Competing With “Dead Guys”

Earlier this month, SFF author Fonda Lee took to twitter to point out what she and many other contemporary SFF authors were “up against” at brick and mortars like Barnes & Noble.

This is what modern fantasy writers are up against. In my local B&N, most authors are lucky to find a copy of their book, super lucky if it’s face out. There are 3.5 shelves for Tolkien. 1.5 for Jordan. Here’s who we compete against for shelf space: not each other, but dead guys.

Before you @ me about the importance of classics, I love LOTR too, okay? But 3.5 shelves?? So much great modern SFF work out there. I found one copy of my WFA-winning book. One of most of the other Nebula and Hugo nominees. One copy of The Fifth Season. 18 copies of LOTR.

If you think a bookstore should be a place of discovery, who goes into B&N and “discovers” Tolkien? Do they figure people want another 5 copies of LOTR and aren’t interested in all the other work out there? I dunno guys. Sometimes, it’s hard for me to go into bookstores, tbh.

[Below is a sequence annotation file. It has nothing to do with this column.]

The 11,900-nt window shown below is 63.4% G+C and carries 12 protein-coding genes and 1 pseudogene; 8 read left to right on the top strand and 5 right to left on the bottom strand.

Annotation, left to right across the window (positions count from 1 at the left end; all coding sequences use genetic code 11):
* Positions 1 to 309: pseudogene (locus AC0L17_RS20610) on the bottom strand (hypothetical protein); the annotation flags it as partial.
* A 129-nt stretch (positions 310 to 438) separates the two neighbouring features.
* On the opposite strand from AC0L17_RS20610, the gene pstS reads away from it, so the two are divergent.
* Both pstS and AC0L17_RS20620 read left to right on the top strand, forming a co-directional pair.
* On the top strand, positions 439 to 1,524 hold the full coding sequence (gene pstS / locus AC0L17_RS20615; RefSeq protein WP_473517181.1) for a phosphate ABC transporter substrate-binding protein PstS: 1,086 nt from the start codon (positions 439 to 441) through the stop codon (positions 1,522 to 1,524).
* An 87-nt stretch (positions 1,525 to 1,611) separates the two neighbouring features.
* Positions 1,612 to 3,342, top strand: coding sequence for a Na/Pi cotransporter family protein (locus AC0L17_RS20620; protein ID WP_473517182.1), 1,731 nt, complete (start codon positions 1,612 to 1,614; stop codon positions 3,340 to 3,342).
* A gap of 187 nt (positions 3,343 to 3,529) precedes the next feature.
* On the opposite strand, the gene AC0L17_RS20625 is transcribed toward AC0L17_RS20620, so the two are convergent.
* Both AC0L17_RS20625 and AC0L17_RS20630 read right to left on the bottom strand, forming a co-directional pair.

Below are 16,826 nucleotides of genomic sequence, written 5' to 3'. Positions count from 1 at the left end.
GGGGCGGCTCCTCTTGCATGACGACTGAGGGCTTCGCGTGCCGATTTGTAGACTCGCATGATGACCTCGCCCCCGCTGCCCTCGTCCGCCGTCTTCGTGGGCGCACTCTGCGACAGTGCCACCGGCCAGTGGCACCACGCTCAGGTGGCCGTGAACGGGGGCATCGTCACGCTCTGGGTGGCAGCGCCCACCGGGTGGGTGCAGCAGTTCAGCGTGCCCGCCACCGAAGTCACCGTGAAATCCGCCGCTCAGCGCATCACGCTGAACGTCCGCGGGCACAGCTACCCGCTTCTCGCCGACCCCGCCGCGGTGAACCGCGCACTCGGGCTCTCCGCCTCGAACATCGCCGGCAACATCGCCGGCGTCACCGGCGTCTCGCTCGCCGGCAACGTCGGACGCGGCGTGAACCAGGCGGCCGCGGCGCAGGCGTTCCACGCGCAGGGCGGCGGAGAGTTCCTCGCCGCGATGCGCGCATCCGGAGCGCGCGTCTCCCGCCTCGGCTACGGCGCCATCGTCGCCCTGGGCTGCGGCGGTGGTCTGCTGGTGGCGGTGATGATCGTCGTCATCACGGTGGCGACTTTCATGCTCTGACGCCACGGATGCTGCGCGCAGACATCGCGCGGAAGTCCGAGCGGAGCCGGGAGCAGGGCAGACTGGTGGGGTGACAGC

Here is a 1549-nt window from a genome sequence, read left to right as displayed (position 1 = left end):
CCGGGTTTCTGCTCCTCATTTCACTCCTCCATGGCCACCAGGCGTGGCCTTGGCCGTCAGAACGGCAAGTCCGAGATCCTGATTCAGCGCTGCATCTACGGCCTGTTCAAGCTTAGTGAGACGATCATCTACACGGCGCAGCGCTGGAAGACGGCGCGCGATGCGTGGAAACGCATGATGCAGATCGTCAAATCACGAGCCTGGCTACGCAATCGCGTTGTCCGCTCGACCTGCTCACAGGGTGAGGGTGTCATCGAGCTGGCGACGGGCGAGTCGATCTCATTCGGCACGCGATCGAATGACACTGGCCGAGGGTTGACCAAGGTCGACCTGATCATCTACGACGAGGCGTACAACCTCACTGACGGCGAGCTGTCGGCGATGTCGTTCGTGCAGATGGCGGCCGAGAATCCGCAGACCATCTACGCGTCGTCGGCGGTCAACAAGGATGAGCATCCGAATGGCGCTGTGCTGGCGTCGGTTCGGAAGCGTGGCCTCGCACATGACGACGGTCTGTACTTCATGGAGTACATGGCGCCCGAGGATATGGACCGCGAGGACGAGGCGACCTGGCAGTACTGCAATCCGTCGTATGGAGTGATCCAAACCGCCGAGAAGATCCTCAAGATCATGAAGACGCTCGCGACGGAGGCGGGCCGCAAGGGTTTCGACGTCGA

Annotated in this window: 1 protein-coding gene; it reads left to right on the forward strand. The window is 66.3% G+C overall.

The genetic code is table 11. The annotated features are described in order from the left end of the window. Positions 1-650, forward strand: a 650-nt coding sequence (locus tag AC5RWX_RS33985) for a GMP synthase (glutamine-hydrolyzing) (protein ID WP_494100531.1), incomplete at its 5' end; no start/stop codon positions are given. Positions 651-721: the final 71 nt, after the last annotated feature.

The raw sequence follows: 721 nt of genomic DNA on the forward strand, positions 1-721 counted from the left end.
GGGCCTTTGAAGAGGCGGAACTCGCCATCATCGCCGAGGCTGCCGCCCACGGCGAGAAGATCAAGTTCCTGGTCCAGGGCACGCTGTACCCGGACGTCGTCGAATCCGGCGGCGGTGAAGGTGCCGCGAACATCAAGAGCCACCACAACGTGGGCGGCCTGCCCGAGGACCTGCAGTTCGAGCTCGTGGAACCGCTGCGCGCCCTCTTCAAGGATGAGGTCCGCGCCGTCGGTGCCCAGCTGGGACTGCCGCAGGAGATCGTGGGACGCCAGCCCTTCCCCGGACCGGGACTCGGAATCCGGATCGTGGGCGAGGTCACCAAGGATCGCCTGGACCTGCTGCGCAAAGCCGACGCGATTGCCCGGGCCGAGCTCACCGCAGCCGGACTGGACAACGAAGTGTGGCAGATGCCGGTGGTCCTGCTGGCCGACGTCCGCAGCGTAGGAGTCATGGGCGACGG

(And reminder that this is another reason why I love my local indie bookstores and why we must, must, MUST for the love of God keep supporting them.)

This got picked up by Bounding Into Comics, so needless to say, it kind of blew up and people, myself included, decided to share their takes on the matter.

My own take ignores the specter of “SJWs in science fiction” and “Look at them wanting to erase dead white guys”, because even if those are the case, there’s a lot more going on here that maybe I’m more aware of than some of my twitter mutuals because I’m in publishing.

The fact of the matter is, old works have a much wider audience than the current SFF niche. Even award winning and award nominated works sell far fewer copies than a handful of big-named older works. But remember: these chain book stores are where people go to pick up quick gifts for birthdays and holidays. Nearly everyone will buy new copy of LotR for whatever kids they have whenever that birthday rolls around that they think the kid is old enough to read it themself.  Anyone looking for B&N shelfspace is competing against a market that’s principally driven by easy access to nice editions of classic works to be given as gifts, not one that’s able to sustain itself on new content. 30+ years on, they might get that spot.